Many have unusual and/or sports backgrounds, in particular his non-series works. The Bloody Bokhara (1952) deals with the selling of valuable Oriental rugs and carpets in his native Milwaukee; Blood on the Boards (1953) has a little-theater setting in the Los Angeles area; The Canvas Coffin (1953) concerns the fight game and is narrated by a middleweight champion boxer; Fair Prey (1956, as by Will Duke) has a golfing background; Death Out of Focus (1959) is about Hollywood filmmakers and script writers, told from an insider’s point of the-view.


   An entirely different and powerful take on the Hollywood grist mill is the subject matter of his only mainstream novel, Man Alone, written in 1957 but not published until shortly before his death in 1995.

   The bulk of Gault’s 31 criminous novels — and many of his short stories showcase series detectives. One of the first was Mortimer Jones, in the pages of Black Mask; another pulp creation, Honolulu private eye Sandy McKane, debuted in Thrilling Detective in 1947.

   Italian P.I. Joe Puma, who operates out of Los Angeles, was created for the paperback original market in the fifties, first as the narrator of a pseudonymous novel, Shakedown (1953, as by Roney Scott), and then of several books published under Gault’s own name between 1958 and 1961, notably Night Lady and The Hundred-Dollar Girl.


   His last and most successful fictional detective was Brock “The Rock” Callahan, an ex-L.A. Rams lineman turned private eye, who first appeared in Ring Around Rosa in 1955. Callahan, along with his lady friend, interior decorator Jan Bonnet, did duty in six novels over the next eight years. In a rave review of Day of the Ram (1956), The New York Times called Callahan “surely one of the major private detectives created in American fiction since Chandler’s Phillip Marlowe.”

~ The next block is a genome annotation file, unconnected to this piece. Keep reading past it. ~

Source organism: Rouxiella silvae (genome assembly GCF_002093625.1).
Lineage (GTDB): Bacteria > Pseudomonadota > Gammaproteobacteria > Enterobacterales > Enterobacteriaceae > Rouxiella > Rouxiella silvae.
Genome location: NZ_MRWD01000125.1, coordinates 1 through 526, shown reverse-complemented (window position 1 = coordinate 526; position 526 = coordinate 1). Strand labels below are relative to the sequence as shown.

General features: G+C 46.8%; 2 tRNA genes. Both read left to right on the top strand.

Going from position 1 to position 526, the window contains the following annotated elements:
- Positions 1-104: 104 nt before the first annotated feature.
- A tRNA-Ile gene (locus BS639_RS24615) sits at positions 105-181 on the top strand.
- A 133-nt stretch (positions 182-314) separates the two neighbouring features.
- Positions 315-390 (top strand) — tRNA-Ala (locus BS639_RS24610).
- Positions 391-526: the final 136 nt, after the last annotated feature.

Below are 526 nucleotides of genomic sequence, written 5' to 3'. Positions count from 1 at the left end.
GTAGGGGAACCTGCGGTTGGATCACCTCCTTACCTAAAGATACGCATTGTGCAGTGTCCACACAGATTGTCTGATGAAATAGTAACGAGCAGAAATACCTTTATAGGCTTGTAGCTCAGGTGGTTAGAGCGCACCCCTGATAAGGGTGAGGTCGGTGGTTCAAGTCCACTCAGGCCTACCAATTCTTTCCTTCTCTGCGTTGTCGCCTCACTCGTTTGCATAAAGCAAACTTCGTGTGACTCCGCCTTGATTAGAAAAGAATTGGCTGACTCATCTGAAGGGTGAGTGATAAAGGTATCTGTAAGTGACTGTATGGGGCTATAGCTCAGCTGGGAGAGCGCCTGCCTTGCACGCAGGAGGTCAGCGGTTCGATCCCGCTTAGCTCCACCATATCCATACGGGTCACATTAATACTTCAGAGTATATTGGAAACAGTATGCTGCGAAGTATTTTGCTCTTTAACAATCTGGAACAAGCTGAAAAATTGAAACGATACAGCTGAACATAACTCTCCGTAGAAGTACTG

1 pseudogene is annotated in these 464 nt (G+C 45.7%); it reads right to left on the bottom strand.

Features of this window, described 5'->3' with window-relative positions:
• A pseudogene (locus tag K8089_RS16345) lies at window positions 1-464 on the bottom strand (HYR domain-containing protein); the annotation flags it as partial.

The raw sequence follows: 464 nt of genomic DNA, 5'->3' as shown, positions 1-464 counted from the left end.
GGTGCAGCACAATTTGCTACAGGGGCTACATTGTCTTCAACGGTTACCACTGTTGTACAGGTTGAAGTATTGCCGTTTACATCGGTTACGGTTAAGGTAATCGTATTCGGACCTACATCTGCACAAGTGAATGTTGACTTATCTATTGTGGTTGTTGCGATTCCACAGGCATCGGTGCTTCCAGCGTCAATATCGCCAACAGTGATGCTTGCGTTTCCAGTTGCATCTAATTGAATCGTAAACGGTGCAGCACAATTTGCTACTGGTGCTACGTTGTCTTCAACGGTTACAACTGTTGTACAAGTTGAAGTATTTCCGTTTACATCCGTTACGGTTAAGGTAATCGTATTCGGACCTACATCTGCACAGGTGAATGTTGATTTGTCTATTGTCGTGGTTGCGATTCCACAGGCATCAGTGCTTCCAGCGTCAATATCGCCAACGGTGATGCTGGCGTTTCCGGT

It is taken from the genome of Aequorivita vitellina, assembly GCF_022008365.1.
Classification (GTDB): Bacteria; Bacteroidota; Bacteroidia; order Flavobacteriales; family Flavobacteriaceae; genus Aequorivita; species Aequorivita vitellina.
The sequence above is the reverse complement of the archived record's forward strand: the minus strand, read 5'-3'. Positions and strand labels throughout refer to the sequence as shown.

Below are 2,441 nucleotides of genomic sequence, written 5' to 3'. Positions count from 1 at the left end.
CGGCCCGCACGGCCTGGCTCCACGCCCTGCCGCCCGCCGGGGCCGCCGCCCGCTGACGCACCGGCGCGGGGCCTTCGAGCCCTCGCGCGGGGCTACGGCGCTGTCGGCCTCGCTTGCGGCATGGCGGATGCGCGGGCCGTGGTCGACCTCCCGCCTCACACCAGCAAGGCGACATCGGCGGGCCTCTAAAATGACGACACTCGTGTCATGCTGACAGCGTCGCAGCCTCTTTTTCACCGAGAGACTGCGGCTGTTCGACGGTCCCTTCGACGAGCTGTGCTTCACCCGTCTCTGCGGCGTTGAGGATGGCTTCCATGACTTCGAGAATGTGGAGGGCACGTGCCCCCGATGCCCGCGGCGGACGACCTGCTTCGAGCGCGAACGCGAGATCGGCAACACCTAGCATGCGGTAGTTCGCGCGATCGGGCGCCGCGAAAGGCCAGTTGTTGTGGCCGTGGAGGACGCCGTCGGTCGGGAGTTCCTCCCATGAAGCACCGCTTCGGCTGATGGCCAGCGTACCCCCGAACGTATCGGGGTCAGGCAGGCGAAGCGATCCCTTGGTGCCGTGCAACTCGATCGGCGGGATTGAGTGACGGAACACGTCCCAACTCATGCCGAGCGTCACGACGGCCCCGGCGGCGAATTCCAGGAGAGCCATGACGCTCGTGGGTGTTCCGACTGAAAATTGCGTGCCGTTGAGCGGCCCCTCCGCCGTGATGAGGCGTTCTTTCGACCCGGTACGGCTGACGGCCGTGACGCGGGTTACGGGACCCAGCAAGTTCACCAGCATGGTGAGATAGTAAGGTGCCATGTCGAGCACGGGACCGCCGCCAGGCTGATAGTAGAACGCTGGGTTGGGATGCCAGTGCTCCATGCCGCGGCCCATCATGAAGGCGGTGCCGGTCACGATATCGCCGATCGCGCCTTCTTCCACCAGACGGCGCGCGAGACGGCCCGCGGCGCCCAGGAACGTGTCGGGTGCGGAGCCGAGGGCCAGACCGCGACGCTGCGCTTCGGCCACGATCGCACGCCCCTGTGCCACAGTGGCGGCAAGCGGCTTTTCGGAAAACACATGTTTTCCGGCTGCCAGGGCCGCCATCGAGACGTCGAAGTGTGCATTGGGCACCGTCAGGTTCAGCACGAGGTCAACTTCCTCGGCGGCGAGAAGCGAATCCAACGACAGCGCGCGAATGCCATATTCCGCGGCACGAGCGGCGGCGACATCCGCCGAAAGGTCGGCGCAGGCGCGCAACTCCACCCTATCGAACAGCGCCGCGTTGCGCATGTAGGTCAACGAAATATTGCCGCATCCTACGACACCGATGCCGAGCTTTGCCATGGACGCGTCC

After the publication of Dead Hero in 1963, Gault abandoned detective fiction to concentrate on the more lucrative juvenile market. It was nearly twenty years before he returned to the mystery field; and when he did return, it was exclusively with stories of an older, wiser, married (to Jan Bonnet), inheritance-wealthy, and semi-retired Brock Callahan.


   The new series of Callahan books began with The Bad Samaritan (1982); six others followed, culminating with Dead Pigeon in 1992. In The Cana Diversion (1982) Gault also brought back Joe Puma — dead. The novel’s central premise is Puma’s murder and Callahan’s search for the killer, a tour de force that earned a Private Eye Writers of America Shamus for Best Paperback Original.

   The hallmarks of Bill Gault’s fiction are finely tuned dialogue, wry humor, sharp social observation, a vivid evocation of both upper class and bottom-feeder lifestyles, and most importantly, the portrayal of people, in Fredric Brown’s words, so real and vivid that you’ll think you know them personally.

    — This essay first appeared as the introduction to The Marksman and Other Stories, by William Campbell Gault and edited by Bill Pronzini (Crippen & Landru, hardcover, March 2003). Reprinted with the permission of Bill Pronzini.